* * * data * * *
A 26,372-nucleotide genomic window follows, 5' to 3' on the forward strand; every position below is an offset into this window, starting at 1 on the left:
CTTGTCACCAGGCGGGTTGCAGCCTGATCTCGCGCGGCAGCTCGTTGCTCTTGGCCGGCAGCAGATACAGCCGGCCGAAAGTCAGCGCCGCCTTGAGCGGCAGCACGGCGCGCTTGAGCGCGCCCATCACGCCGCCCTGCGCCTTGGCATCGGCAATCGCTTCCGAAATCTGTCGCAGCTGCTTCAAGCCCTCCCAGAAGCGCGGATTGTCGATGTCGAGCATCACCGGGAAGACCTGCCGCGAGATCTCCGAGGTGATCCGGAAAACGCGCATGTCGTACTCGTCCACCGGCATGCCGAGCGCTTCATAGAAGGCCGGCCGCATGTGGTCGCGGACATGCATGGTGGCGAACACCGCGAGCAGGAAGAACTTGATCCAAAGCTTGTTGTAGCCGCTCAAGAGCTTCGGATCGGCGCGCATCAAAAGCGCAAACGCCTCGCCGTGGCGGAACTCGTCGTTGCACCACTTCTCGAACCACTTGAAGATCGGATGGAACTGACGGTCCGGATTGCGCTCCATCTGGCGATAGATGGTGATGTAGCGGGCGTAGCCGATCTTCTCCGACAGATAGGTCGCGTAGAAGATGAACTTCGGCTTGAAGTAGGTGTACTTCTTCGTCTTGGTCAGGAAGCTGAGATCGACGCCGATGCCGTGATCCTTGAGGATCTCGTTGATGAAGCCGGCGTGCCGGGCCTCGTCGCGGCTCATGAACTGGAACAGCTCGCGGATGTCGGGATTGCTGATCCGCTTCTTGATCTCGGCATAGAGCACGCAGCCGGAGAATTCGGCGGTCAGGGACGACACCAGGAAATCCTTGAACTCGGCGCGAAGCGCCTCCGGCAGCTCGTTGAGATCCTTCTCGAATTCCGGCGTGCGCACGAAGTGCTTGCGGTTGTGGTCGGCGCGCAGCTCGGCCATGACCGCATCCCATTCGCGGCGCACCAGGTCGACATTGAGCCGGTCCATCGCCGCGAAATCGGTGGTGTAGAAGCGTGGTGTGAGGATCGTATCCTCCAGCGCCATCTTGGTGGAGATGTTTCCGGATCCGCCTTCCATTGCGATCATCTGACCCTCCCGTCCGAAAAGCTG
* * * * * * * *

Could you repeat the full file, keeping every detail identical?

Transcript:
A 26,372-nucleotide genomic window follows, 5' to 3' on the forward strand; every position below is an offset into this window, starting at 1 on the left:
CTTGTCACCAGGCGGGTTGCAGCCTGATCTCGCGCGGCAGCTCGTTGCTCTTGGCCGGCAGCAGATACAGCCGGCCGAAAGTCAGCGCCGCCTTGAGCGGCAGCACGGCGCGCTTGAGCGCGCCCATCACGCCGCCCTGCGCCTTGGCATCGGCAATCGCTTCCGAAATCTGTCGCAGCTGCTTCAAGCCCTCCCAGAAGCGCGGATTGTCGATGTCGAGCATCACCGGGAAGACCTGCCGCGAGATCTCCGAGGTGATCCGGAAAACGCGCATGTCGTACTCGTCCACCGGCATGCCGAGCGCTTCATAGAAGGCCGGCCGCATGTGGTCGCGGACATGCATGGTGGCGAACACCGCGAGCAGGAAGAACTTGATCCAAAGCTTGTTGTAGCCGCTCAAGAGCTTCGGATCGGCGCGCATCAAAAGCGCAAACGCCTCGCCGTGGCGGAACTCGTCGTTGCACCACTTCTCGAACCACTTGAAGATCGGATGGAACTGACGGTCCGGATTGCGCTCCATCTGGCGATAGATGGTGATGTAGCGGGCGTAGCCGATCTTCTCCGACAGATAGGTCGCGTAGAAGATGAACTTCGGCTTGAAGTAGGTGTACTTCTTCGTCTTGGTCAGGAAGCTGAGATCGACGCCGATGCCGTGATCCTTGAGGATCTCGTTGATGAAGCCGGCGTGCCGGGCCTCGTCGCGGCTCATGAACTGGAACAGCTCGCGGATGTCGGGATTGCTGATCCGCTTCTTGATCTCGGCATAGAGCACGCAGCCGGAGAATTCGGCGGTCAGGGACGACACCAGGAAATCCTTGAACTCGGCGCGAAGCGCCTCCGGCAGCTCGTTGAGATCCTTCTCGAATTCCGGCGTGCGCACGAAGTGCTTGCGGTTGTGGTCGGCGCGCAGCTCGGCCATGACCGCATCCCATTCGCGGCGCACCAGGTCGACATTGAGCCGGTCCATCGCCGCGAAATCGGTGGTGTAGAAGCGTGGTGTGAGGATCGTATCCTCCAGCGCCATCTTGGTGGAGATGTTTCCGGATCCGCCTTCCATTGCGATCATCTGACCCTCCCGTCCGAAAAGCTG